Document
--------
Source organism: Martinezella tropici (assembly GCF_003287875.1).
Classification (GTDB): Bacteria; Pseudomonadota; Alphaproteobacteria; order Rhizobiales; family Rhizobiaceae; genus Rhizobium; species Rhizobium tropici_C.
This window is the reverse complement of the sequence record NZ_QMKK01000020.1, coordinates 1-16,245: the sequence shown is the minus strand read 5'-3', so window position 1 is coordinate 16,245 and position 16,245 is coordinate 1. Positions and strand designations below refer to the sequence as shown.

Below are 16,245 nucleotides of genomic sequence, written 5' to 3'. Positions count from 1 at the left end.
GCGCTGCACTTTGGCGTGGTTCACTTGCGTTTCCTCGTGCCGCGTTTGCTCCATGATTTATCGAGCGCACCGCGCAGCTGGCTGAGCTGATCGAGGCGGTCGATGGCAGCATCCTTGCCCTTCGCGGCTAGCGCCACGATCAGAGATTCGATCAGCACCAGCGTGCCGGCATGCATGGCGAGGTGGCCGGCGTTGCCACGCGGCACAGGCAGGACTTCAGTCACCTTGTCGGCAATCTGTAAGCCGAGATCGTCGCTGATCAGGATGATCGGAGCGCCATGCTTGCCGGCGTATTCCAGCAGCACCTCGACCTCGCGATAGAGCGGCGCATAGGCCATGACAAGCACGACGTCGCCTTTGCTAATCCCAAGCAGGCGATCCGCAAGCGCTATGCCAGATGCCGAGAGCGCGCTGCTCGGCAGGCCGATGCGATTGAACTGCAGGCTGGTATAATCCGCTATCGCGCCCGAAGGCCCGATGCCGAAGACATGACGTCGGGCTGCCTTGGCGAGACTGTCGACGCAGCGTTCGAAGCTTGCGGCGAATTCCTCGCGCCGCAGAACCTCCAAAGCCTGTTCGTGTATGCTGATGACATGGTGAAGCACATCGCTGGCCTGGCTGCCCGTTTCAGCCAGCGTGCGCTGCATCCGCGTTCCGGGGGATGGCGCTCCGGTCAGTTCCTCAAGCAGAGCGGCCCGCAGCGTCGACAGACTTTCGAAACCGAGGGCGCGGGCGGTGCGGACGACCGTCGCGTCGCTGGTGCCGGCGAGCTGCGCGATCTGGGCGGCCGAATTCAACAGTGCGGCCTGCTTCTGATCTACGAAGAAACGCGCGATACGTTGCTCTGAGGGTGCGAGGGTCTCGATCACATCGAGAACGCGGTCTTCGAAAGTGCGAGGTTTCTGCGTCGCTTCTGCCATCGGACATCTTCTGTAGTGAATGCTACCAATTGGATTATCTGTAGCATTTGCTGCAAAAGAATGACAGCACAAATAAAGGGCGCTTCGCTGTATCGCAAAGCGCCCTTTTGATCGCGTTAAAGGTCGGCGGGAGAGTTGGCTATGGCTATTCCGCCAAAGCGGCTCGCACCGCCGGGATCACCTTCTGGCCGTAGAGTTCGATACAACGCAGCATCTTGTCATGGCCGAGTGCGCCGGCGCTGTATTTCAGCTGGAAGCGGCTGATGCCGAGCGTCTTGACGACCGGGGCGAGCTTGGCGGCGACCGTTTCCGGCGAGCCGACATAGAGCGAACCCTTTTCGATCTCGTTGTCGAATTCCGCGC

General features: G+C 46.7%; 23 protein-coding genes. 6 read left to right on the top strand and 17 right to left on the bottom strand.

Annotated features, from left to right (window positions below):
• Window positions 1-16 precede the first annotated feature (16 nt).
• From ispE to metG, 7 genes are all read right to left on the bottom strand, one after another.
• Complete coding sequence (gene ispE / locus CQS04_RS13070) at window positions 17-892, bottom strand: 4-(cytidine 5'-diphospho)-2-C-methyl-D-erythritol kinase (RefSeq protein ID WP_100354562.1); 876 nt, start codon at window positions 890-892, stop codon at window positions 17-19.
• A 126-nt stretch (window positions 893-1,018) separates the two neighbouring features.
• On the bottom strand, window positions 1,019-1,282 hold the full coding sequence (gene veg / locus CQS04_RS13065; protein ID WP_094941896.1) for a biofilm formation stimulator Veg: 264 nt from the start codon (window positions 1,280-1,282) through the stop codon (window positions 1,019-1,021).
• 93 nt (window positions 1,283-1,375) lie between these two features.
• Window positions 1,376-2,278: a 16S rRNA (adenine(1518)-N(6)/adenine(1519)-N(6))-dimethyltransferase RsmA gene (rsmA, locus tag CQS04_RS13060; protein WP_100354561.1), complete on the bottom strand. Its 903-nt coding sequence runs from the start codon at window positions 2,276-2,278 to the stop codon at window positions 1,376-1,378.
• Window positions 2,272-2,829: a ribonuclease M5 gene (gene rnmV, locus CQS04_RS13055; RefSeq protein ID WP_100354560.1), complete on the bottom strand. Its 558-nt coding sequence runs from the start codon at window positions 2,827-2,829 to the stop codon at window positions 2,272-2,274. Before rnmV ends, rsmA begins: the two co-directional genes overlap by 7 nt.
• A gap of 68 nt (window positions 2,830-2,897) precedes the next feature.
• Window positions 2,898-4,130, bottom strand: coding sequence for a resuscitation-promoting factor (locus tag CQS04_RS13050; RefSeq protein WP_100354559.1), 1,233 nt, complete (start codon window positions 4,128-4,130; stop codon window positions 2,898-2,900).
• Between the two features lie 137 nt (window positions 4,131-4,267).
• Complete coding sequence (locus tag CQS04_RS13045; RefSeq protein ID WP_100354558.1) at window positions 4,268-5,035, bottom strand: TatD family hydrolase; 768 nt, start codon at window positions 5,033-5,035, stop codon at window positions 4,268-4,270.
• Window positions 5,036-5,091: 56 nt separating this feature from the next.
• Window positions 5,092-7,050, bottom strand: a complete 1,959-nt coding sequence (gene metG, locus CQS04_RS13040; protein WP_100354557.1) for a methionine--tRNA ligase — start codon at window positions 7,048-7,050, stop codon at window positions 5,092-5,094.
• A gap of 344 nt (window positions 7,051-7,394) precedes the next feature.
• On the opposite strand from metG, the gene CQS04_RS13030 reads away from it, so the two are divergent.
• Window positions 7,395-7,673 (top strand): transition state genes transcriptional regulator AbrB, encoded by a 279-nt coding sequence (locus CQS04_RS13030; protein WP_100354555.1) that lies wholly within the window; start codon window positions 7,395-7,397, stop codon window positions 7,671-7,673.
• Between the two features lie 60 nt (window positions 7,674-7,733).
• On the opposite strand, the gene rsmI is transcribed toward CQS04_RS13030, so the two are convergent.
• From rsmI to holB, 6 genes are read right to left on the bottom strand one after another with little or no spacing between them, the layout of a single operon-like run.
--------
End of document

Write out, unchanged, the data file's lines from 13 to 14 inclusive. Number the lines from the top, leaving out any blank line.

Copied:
• 93 nt (window positions 1,283-1,375) lie between these two features.
• Window positions 1,376-2,278: a 16S rRNA (adenine(1518)-N(6)/adenine(1519)-N(6))-dimethyltransferase RsmA gene (rsmA, locus tag CQS04_RS13060; protein WP_100354561.1), complete on the bottom strand. Its 903-nt coding sequence runs from the start codon at window positions 2,276-2,278 to the stop codon at window positions 1,376-1,378.